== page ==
If New York & Co’s leadership is not able to develop a marketing strategy that successfully attracts visitors from various cities and differentiate the city from the emerging worldwide destinations, such as Mumbai and Dubai, it can lose its top ranking in worldwide travel destination. However, it is not the responsibility of the mayor’s office to support a strong, self-sustaining industry, and the experts, especially the new CEO,  Fred Dixon, who has extensive knowledge about the industry, issues, related programs and policies are completely capable of delivering results without financial help or expert support from de Blasio’s administration.

As a conclusion, the threat of continuous growth within the New York travel and tourism industry does not exist in the current policies or domestic political trends. It lies in the impact of globalization and the changes of the global air connectivity map, international travel trend changes and substitute services in other cities.

Conclusion

The above review of policies, initiatives, and international travel trends has revealed that even though the new mayor of New York City, Bill de Blasio does not consider supporting the travel industry of the city as a top priority of the next administration, he does try to create a continuity by appointing a long serving member of New York City & Co as a CEO. Further, it is likely that de Blasio believes that the travel industry has been placed on the right track by Bloomberg, and there are other issues within the city that need more immediate attention from New York’s leadership. It is evident that tourism and travel industry is currently acting as a catalyst for several related industries, however, it is developed enough to continue this growth on its own, without local government support.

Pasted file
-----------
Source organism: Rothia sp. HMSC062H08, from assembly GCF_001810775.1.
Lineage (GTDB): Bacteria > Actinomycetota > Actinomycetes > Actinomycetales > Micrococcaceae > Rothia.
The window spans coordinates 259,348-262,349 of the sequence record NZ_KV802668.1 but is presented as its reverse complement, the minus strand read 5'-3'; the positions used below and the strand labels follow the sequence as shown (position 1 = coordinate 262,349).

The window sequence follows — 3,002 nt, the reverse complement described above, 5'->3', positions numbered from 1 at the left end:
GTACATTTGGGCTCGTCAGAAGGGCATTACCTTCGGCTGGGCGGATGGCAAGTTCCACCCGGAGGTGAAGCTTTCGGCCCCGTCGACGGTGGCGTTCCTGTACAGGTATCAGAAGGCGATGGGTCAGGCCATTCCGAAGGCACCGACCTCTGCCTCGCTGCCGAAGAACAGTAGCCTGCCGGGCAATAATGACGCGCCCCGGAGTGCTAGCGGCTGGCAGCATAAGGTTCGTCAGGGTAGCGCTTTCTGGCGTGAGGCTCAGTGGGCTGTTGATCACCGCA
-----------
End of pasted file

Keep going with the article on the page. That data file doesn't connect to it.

The international travel trends’ review has also revealed that non-domestic global travel is going to continue to rise at an annual rate of over 5 percent. However, for New York to get a fair share of this growth, there is a need for a proactive marketing strategy, developed to diversify the city on the global market and attract new visitors from countries where international travel is on the rise, such as Russia and China.

The greatest potential constraint to the continuous growth of New York’s travel industry lies in the increased global competition. With several African and Asian cities improving their air travel connectivity, New York is likely to face a much fiercer rivalry in the next ten years than ever before.